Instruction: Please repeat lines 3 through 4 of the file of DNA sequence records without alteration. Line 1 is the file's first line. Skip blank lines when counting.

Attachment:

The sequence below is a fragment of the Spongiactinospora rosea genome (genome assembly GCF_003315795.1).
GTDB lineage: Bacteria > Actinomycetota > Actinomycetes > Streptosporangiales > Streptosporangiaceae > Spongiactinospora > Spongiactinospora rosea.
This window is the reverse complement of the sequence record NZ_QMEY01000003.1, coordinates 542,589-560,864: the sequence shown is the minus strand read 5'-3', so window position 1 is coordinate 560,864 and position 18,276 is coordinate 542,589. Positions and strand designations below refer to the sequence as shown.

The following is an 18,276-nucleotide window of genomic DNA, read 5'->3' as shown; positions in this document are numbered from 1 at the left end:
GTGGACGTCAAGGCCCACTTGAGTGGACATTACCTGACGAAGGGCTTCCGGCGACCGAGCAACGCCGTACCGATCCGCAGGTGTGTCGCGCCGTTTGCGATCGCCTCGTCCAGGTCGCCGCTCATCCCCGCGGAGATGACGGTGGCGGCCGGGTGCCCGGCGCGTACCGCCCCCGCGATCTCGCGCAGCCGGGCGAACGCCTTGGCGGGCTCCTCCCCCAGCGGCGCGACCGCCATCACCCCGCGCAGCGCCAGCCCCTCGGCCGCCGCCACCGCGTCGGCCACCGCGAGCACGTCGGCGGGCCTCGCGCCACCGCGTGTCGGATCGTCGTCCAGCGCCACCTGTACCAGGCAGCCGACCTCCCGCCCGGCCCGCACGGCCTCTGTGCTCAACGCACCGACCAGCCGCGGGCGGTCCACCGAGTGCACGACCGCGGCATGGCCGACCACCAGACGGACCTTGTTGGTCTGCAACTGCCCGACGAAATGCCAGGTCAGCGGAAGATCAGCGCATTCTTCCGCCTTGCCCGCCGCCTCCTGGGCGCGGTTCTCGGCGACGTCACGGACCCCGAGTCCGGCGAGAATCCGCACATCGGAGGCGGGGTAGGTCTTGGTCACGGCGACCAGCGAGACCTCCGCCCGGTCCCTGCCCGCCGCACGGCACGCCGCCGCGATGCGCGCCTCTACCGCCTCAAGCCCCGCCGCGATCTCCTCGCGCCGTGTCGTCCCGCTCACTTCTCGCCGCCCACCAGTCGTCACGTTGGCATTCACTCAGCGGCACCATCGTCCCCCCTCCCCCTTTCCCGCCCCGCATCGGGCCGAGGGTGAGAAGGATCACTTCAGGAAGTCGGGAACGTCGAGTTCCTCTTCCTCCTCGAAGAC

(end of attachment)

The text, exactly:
This window is the reverse complement of the sequence record NZ_QMEY01000003.1, coordinates 542,589-560,864: the sequence shown is the minus strand read 5'-3', so window position 1 is coordinate 560,864 and position 18,276 is coordinate 542,589. Positions and strand designations below refer to the sequence as shown.

The following is an 18,276-nucleotide window of genomic DNA, read 5'->3' as shown; positions in this document are numbered from 1 at the left end: